Over time, I have learned that the promises of most new and shiny platforms are legitimate, but the downsides are rarely as well understood until you roll up your sleeves to build something with it.
I gained some first hand perspectives recently after building cloud functions for two new Sidekick features.
- When was I here? — Sidekick now allows you to turn back the clock and see when you last visited a particular restaurant or landmarks. E.g. you can ask Sidekick: when was the last time I visited CN Tower? If you have location history enabled in Google, you can also import those into Sidekick so you can go back in time. (released this week on iOS)
- Which route should I take? Google, Apple or Microsoft ? — Sidekick will compare routes generated by different providers so you always get the best results without needing to choose one app to use. (in Beta)
Both features were built using Google’s Cloud Functions. But the lessons learned are generic enough to AWS Lambda or Azure Functions users.
Upsides (are they real?)
- Zero installation to develop/test server side code? NO. Technically, you can write code using VSCode and directly deploy to the cloud, but the build/deploy/test/debug cycle would take too long (3+ minutes). I ended up spending time getting the emulators running locally, iterate locally, and then push to cloud for final verification.
- Auto scale? YES. To handle more users, you just need to watch your budget. (more on this later when the resource demand for handling one user requests changes.)
- Runtime isolation? YES. You can stop worrying about one request affecting the processing of another request as in traditional JEE or .NET server runtimes.
Downsides (don’t let these surprise you)
- Limits — Left, Right and Centre: They are, by definition, harmless until you exceed them. But there are LOTS of them; ranging from payload size, function counts, query string size, memory usage, storage usage, CPU time, frequency per region… the list goes on. It’s hard to keep them in your head so you can shape your solution to avoid running into brick walls. I ran into the 10Mb request size hard limit on Firebase CF and had to do some gymnastics to workaround it. See it for yourself: Limits for AWS Lambda, Azure Functions, Firebase CF, GCP. On top of the technical limits, you will also have to keep an eye on the billing limit when you exceed your cap on spending. Your function won’t run if it will exceed allocated budgets.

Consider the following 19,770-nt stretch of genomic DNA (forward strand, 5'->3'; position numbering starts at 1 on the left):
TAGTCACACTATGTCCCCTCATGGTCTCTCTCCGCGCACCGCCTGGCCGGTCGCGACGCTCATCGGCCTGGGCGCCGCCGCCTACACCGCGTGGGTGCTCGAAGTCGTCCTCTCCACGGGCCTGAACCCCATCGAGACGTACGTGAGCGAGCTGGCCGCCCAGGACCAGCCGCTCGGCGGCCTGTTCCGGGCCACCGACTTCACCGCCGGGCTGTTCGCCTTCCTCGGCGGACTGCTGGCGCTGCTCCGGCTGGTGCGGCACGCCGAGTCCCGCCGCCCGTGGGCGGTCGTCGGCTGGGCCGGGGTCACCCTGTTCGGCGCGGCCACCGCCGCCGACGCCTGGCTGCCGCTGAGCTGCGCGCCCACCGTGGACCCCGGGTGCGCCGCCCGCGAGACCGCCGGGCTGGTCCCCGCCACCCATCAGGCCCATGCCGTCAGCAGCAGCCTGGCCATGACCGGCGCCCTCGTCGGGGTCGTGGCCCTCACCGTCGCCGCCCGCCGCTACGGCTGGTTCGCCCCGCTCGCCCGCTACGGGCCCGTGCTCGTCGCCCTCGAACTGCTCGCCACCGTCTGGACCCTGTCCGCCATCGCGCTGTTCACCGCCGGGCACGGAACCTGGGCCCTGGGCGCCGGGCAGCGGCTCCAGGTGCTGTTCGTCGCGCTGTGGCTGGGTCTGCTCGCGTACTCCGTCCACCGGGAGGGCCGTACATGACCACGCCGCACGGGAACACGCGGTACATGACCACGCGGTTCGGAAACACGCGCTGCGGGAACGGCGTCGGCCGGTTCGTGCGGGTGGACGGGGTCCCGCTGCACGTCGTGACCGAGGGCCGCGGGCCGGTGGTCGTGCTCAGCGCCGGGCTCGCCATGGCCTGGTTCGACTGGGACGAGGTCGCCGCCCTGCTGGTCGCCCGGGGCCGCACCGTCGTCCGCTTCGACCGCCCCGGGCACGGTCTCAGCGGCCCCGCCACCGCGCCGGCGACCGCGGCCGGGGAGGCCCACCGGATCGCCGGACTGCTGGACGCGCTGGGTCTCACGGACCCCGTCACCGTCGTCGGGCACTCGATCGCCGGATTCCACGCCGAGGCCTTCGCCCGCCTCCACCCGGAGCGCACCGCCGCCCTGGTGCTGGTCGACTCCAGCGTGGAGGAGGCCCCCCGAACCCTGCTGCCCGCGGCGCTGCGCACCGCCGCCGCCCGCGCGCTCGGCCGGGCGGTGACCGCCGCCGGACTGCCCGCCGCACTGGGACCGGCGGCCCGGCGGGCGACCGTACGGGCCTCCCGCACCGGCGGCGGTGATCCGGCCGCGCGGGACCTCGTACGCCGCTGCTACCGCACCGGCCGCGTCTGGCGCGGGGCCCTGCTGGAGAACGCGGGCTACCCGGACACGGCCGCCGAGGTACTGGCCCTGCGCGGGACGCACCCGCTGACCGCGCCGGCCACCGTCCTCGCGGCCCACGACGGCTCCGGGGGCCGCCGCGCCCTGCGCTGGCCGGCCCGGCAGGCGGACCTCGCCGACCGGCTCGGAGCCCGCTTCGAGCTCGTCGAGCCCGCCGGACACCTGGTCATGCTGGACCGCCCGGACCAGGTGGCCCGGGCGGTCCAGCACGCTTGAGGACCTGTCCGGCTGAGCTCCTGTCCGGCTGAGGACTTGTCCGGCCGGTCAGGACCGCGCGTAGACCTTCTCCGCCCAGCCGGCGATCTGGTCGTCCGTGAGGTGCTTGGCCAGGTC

- The NodeJS execution environment (v8/v10 in Google, v10/v12 in AWS, v10/v12 in Azure) are not vanilla Node. Some popular node packages (e.g. formidable, BodyParser) could be incompatible with them. This is not a showstopper. There are usually alternatives, but it did take me quite some head-scratching to figure out why they don’t behave correctly in CF. And because CF is still young, there are not enough Q&A knowledge base in Stack Overflow yet. In addition, NodeJS release is happening very quickly these days, so documents do become obsolete quickly. (v14 as of June 2020)
- Configuration and tuning parameters are inside your code: Want keep-alives? Add it to your function’s property. Need more memory for handling your request. Yep, specify it in your environment JSON. Even though it’s serverless, it doesn’t mean you don’t have to study/understand the execution environment to use it correctly and efficiently.
Current State (June 2020)
For some scenarios, Cloud Function may be your only option (e.g. code that respond to cloud events such as new files uploaded to bucket, database triggers. So, it’s a good time to build up knowledge on how to do it right.
Having said that, for my bread-and-butter http request/response services, I am staying with my existing toolset and runtime. IMHO, cloud function’s zero-configuration promise is not worth the new headaches it introduces.
Hope this helps, and until next time.